Working holiday programs attract more young people

By Jake Chung  /  Staff writer, with CNA

Tue, Jun 11, 2013 - Page 5

June is graduation time in Taiwan and while many young people will be looking for jobs at home, others are opting for working holidays to give them a taste of the world.

The government has signed bilateral agreements with nine countries that allow young Taiwanese and their foreign counterparts to travel and work in each other’s countries. Agreements are in place with New Zealand, Australia, Japan, Canada, Germany, South Korea, Ireland, Belgium and the UK.

According to some of those who have joined the programs, their choice of destination was often influenced by the regulations each country has in place.

For example, Canberra places no restrictions on the number of young Taiwanese working in the country, according to the Australian Office Taipei. So, probably unsurprisingly, Australia tops the list of countries young Taiwanese have visited for working holidays.

Between 2011 and last year, 22,000 young Taiwanese visited Australia, up 73 percent from 2010, the office said.

By contrast, Canada offers 1,000 slots for working holiday applicants and operates on a “first come, first served” basis, the Ministry of Foreign Affairs said.

However, Canada has a higher age cap, at 35, compared with other countries, which place it at 30 years of age, the ministry said.

South Korea began its program with Taiwan in 2010.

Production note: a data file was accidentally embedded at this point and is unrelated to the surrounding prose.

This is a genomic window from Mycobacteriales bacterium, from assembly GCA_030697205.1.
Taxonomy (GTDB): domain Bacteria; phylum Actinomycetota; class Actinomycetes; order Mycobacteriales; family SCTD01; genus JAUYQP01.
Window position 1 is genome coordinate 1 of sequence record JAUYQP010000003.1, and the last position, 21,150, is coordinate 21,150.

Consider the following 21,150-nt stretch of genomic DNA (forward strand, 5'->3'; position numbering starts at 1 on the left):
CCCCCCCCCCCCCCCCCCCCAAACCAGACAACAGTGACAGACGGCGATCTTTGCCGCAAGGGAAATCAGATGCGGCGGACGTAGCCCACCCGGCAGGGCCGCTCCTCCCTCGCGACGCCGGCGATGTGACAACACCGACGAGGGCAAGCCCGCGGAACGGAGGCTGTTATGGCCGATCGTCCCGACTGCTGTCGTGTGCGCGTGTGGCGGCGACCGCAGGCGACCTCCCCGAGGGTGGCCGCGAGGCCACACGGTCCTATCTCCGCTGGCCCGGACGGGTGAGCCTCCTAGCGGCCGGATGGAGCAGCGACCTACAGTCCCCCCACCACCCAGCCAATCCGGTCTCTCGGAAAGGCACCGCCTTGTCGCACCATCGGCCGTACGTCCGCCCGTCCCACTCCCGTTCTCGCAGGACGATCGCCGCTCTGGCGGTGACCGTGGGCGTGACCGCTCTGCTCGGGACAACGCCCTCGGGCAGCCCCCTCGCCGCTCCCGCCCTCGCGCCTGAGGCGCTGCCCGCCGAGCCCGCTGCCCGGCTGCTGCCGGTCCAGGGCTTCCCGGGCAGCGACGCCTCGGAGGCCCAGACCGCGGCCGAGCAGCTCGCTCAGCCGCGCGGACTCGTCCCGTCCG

The Korean Mission in Taipei said it provides 400 openings for Taiwanese aged between 18 and 30 to work in South Korea, adding that an increasing number of Taiwanese are joining the program.

In 2011, 188 Taiwanese applied for the program. The figure rose to 303 last year, and as of May this year, more than 200 people have signed up, it said. The office expects the number to reach 400 this year.

Tseng Yen-shih (曾晏詩), a former student at National Chengchi University’s Department of Korean Language and Culture who worked at a South Korean home-stay in 2011, said that young workers need to be aware that reality may differ from their expectations.

For example, many of her friends are fans of South Korean soap operas, but they should realize that everyday life is different from TV shows, Tseng said.

She added that her experience working in Seoul left her with the impression that it is not so very different from Taipei.

Belgium, which signed a working holiday program with Taiwan earlier this year, offers 200 slots for young people aged between 18 and 30 to work there for a year.

Since the implementation of the program on March 29, more than 60 Taiwanese have signed up.

Vice Minister of Foreign Affairs Vanessa Shih (史亞平) said the ministry hopes that through these working holiday programs, young Taiwanese will be able to go abroad and experience the world.

Building friendships abroad is fun and the experience could help open up the young people’s minds and broaden their global perspectives, she said.